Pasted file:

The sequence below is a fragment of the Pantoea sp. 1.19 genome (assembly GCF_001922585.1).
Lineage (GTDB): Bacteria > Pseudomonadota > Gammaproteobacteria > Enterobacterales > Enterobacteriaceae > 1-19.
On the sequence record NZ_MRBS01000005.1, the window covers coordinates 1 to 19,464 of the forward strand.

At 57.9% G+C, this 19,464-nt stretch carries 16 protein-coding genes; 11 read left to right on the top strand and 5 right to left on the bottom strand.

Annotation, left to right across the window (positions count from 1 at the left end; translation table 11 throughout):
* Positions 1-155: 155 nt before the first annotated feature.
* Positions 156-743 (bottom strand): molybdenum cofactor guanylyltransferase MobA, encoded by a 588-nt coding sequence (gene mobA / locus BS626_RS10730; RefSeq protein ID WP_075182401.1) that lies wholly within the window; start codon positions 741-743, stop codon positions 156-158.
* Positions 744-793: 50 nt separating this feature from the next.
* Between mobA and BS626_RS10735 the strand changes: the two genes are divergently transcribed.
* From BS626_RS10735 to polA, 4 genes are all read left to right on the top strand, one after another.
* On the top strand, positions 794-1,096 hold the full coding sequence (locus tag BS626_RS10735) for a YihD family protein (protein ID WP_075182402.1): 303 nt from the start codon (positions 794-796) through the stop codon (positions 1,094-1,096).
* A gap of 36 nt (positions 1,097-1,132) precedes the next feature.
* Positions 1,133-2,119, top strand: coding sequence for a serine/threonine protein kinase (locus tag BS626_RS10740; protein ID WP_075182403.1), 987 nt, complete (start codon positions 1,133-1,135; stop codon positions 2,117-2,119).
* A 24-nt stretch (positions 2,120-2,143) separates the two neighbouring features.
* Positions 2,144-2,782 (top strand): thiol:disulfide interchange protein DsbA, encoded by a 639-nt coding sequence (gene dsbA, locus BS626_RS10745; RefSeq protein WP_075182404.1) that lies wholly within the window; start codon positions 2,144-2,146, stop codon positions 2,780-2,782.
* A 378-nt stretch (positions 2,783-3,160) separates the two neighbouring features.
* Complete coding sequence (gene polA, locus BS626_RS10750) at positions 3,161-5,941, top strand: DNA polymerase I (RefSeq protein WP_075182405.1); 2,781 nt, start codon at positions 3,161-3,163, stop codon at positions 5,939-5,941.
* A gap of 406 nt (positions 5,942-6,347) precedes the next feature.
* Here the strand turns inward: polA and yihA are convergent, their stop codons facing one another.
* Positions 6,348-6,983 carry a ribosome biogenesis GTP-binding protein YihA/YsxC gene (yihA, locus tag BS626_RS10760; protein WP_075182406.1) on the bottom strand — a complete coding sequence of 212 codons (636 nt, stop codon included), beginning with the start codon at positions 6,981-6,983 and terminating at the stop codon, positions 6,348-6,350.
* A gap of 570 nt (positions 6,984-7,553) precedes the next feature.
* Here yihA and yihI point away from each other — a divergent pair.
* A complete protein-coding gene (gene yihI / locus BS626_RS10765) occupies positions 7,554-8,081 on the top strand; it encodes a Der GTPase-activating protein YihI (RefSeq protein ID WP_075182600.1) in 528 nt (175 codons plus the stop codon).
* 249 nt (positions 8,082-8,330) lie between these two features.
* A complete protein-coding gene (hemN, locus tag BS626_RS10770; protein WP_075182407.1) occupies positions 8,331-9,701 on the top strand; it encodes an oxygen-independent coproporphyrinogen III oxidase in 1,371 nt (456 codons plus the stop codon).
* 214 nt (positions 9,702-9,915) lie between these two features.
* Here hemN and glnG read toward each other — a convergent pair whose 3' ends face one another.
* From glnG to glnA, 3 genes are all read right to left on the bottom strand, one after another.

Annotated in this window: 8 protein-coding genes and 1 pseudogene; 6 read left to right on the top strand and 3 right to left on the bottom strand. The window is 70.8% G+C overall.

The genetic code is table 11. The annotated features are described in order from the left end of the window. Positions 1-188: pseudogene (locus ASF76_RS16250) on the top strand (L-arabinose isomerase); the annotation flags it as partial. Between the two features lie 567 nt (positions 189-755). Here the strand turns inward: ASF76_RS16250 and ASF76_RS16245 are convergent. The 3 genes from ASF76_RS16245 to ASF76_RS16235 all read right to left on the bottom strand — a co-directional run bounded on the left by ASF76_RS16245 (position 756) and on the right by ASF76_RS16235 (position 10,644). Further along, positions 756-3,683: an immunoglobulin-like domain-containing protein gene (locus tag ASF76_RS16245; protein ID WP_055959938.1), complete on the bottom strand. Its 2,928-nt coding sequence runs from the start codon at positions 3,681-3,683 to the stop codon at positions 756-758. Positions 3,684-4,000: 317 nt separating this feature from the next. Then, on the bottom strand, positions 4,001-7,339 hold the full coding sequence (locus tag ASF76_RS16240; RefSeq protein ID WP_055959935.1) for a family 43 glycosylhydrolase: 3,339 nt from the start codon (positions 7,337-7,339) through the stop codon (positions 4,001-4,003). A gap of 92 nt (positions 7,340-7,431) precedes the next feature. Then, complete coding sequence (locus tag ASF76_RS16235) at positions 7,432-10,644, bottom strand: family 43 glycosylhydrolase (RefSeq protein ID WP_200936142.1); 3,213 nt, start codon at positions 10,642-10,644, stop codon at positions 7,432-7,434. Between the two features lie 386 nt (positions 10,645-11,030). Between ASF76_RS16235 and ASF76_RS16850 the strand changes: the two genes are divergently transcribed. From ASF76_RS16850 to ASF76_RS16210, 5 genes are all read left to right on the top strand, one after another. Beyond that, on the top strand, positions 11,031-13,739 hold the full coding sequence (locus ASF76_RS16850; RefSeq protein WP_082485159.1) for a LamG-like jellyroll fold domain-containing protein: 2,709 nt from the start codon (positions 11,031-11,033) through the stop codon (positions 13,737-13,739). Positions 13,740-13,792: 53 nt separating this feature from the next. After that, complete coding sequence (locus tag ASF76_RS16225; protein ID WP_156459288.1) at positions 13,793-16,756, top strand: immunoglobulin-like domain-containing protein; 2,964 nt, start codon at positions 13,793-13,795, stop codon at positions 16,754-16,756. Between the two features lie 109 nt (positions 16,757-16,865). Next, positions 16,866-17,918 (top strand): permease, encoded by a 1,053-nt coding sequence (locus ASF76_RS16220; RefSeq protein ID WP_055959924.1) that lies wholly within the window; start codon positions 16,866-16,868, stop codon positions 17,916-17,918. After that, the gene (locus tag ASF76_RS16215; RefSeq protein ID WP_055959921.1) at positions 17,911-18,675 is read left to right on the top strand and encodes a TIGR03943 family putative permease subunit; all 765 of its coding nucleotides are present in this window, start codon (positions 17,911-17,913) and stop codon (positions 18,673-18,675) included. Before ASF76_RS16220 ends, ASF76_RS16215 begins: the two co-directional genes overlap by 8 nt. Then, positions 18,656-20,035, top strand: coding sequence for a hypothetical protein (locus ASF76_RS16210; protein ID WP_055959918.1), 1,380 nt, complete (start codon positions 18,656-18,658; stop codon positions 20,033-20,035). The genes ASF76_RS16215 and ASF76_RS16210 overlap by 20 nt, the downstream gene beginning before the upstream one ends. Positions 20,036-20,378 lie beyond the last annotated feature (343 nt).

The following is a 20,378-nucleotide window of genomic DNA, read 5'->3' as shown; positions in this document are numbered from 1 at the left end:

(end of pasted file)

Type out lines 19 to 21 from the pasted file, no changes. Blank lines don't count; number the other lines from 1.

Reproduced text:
* Here the strand turns inward: polA and yihA are convergent, their stop codons facing one another.
* Positions 6,348-6,983 carry a ribosome biogenesis GTP-binding protein YihA/YsxC gene (yihA, locus tag BS626_RS10760; protein WP_075182406.1) on the bottom strand — a complete coding sequence of 212 codons (636 nt, stop codon included), beginning with the start codon at positions 6,981-6,983 and terminating at the stop codon, positions 6,348-6,350.
* A gap of 570 nt (positions 6,984-7,553) precedes the next feature.